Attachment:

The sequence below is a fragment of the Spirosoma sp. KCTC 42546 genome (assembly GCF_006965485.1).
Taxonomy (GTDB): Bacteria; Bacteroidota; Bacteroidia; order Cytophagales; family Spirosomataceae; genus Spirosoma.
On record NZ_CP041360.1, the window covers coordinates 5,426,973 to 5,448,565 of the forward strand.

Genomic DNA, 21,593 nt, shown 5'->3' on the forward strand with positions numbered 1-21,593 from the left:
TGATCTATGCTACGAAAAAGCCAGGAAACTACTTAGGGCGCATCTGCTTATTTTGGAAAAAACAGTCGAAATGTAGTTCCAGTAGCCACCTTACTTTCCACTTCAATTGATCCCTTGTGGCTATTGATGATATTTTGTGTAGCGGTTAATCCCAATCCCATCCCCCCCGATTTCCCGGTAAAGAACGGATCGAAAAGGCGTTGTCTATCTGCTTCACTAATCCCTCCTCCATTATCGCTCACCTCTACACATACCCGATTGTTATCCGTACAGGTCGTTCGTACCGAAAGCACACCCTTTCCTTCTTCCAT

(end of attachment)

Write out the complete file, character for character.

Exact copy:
The sequence below is a fragment of the Spirosoma sp. KCTC 42546 genome (assembly GCF_006965485.1).
Taxonomy (GTDB): Bacteria; Bacteroidota; Bacteroidia; order Cytophagales; family Spirosomataceae; genus Spirosoma.
On record NZ_CP041360.1, the window covers coordinates 5,426,973 to 5,448,565 of the forward strand.

Genomic DNA, 21,593 nt, shown 5'->3' on the forward strand with positions numbered 1-21,593 from the left:
TGATCTATGCTACGAAAAAGCCAGGAAACTACTTAGGGCGCATCTGCTTATTTTGGAAAAAACAGTCGAAATGTAGTTCCAGTAGCCACCTTACTTTCCACTTCAATTGATCCCTTGTGGCTATTGATGATATTTTGTGTAGCGGTTAATCCCAATCCCATCCCCCCCGATTTCCCGGTAAAGAACGGATCGAAAAGGCGTTGTCTATCTGCTTCACTAATCCCTCCTCCATTATCGCTCACCTCTACACATACCCGATTGTTATCCGTACAGGTCGTTCGTACCGAAAGCACACCCTTTCCTTCTTCCAT